by Lawrence Downing
I do not recall when I first noticed the difference between the Ten Commandments found in Exodus 10 and the Ten Commandments recorded in Deuteronomy 5. The edit was a puzzle. As I thought about the change, a couple of ideas came floating by that I will share.
The Fourth Commandment, and the other nine, the text in Exodus states, were written by the finger of God and presented to Israel, through Moses, as the summation of God’s will for His people. It is to be expected a document with God as both author and scribe will be unalterable throughout the centuries. This was not the case. A second edition of the Ten Commandments contains a version of the fourth command that differs from Exodus 20.
12Observe the Sabbath day by keeping it holy, as the LORD your God has commanded you. 13Six days you shall labor and do all your work, 14but the seventh day is a Sabbath to the LORD your God. On it you shall not do any work, neither you, nor your son or daughter, nor your male or female servant, nor your ox, your donkey or any of your animals, nor any foreigner residing in your towns, so that your male and female servants may rest, as you do. 15Remember that you were slaves in Egypt and the LORD your God brought you out of there with a mighty hand and an outstretched arm. Therefore the LORD your God has commanded you to observe the Sabbath day. Deuteronomy 5(NIV).
Consider the implications and risks involved for the one who revises a passage understood to have been written by the very finger of God. Why would anyone be so bold? How would the hearers allow this liberty? Unfortunately no evidence exists to answer these questions. We can, however, speculate. Be aware that speculation is just that, a less than satisfying and exegetically risky procedure. With this warning stated, I will venture into a speculative area and see where it leads.
Decades and generations had passed since Moses delivered the Ten Commandments to the Children of Israel. They had been only months on the trek that led from Egypt and looked forward to reaching the Promised Land. In the plains around Sinai the Lord spoke the Ten Commandments. One of the Ten is unique among all the others. In a brief statement and within the context of the creation of a new nation, the Lord calls His chosen people to remember that in the beginning the Lord spoke and by the power of that Word made heaven and earth within a specific time. In commemoration of that creative process, the newly created nation is to keep the Sabbath as an everlasting memory of God’s creative acts. God’s creative process and its conclusion, we see in this passage, provides the context from which Sabbath arises and provides its perpetuity. Now, a generation later, comes Deuteronomy.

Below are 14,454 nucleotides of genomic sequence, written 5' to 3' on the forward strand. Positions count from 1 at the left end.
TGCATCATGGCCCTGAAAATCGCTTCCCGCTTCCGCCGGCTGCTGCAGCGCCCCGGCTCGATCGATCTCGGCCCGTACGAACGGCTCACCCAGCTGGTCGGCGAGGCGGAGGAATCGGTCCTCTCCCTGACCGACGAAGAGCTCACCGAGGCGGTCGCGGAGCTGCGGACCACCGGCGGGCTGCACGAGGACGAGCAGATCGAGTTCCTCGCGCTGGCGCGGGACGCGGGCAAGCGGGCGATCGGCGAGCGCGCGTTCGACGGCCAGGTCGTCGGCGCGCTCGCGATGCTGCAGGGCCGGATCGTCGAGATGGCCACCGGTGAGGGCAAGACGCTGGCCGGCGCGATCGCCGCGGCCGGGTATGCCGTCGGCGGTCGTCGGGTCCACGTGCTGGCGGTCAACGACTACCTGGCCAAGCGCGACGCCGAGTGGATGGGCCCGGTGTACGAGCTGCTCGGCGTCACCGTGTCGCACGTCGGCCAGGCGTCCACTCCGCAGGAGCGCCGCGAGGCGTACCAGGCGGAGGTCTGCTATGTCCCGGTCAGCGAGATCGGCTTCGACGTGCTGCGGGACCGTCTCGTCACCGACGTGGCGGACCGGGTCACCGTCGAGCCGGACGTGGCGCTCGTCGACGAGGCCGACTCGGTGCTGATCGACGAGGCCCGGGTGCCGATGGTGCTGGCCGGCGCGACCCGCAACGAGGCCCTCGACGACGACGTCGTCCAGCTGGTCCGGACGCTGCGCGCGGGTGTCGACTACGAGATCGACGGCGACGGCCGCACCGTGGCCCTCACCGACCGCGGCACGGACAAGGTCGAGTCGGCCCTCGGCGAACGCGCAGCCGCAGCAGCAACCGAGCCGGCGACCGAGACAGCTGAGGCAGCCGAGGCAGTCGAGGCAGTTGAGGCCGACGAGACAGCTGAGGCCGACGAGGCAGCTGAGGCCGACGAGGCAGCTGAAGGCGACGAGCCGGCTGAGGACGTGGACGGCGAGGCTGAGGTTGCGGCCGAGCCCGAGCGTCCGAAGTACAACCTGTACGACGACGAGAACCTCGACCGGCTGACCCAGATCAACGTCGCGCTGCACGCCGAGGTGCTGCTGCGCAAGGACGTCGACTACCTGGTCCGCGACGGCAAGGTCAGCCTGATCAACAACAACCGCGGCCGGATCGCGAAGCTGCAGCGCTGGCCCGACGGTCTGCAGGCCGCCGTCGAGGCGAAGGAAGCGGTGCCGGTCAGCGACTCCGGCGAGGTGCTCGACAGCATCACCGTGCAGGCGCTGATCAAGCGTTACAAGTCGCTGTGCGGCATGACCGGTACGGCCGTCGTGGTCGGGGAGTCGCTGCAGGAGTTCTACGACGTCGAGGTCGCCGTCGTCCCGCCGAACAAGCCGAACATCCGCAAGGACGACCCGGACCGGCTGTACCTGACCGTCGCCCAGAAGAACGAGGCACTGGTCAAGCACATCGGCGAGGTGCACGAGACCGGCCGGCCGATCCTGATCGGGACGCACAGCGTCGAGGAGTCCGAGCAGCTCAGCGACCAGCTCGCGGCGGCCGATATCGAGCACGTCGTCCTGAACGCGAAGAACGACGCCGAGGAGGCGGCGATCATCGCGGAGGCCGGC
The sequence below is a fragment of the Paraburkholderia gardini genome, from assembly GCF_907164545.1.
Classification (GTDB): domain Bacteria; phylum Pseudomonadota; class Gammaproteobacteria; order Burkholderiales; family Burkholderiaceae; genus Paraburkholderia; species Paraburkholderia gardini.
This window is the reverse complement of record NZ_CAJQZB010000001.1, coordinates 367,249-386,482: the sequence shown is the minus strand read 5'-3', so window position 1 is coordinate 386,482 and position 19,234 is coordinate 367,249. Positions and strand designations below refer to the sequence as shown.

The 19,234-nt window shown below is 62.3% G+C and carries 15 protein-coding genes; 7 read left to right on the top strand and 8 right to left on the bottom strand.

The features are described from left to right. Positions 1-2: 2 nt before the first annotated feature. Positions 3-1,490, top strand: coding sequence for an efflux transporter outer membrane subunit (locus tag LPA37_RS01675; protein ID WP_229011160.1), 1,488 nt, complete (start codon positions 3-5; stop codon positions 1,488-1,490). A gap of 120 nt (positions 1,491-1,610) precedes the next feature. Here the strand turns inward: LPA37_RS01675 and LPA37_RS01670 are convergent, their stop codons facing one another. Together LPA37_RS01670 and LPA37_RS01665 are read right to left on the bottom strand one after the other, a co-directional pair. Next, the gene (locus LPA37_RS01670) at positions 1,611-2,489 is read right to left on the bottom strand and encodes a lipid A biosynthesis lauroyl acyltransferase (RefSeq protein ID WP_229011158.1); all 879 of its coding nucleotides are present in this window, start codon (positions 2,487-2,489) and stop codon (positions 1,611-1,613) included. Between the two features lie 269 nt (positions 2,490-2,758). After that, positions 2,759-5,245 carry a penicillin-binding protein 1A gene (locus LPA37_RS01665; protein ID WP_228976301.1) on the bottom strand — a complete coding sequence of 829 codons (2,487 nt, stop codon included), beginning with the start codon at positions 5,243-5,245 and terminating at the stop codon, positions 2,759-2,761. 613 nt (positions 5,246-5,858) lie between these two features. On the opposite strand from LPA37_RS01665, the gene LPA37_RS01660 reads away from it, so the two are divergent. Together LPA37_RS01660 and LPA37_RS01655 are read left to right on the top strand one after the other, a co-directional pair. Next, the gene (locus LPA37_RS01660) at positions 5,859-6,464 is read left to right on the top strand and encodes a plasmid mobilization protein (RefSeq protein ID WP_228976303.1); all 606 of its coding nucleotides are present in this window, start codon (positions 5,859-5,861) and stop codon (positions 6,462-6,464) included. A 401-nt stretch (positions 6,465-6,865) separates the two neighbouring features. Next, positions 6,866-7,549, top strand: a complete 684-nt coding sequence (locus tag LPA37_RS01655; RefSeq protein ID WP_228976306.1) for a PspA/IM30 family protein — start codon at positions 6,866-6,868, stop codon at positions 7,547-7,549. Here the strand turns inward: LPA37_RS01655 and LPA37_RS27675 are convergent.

According to the text in Deuteronomy Moses again gathered about him the Israelites and spoke the Ten Commandments. The generation that first heard the Commandments is gone. A new generation has formed. This people had spent the last four decades wandering about the wilderness. Without their Egyptian roots, isolated from societies other than their own, dependant on God’s generosity for survival, and awaiting the fulfillment of a long-past promise that they will find a new home in a land long ago promised to Abraham. They camp now on the borders of that Promised Land.
The new nation had fought battles and won territory. They had defined their place in history and were ready to take their place among the nations. As the words of the Ten Commandments are spoken to this people Moses recites their past. As he prepared to address his people he may have realized what now gave identity to this new nation and assured them they were a special people was not creation of a world, but the creation of a people. Freedom is the cry. God had rescued them from slavery and had brought forth a political and religious power. They were by this great act of redemption made ready to venture forth to fulfill their destiny. Their recent Exodus experience was a more powerful and pertinent event than a fuzzy recollection of a far removed creation story. Moses understood his people and adapted the Fourth Commandment to make it more applicable to the immediate times.
If the above speculative exercise is close to accurate, and if it is not, how else does one account for the audacity that is evident on the part of the one who rewrote the Fourth Command? How else to explain the modification to what God had written? But if, and it’s a large ‘if,’ the edit was made in an attempt to make the fourth command speak to the people and to their experience there is a lesson to consider. Our views and understandings change. What once was important may be less so today. Should this occur, I suggest the example of the edited Fourth Commandment provides evidence that even the words written by the hand of God can be modified in response to a changed context. It would be fascinating to question Moses on his rationale for the edited Fourth.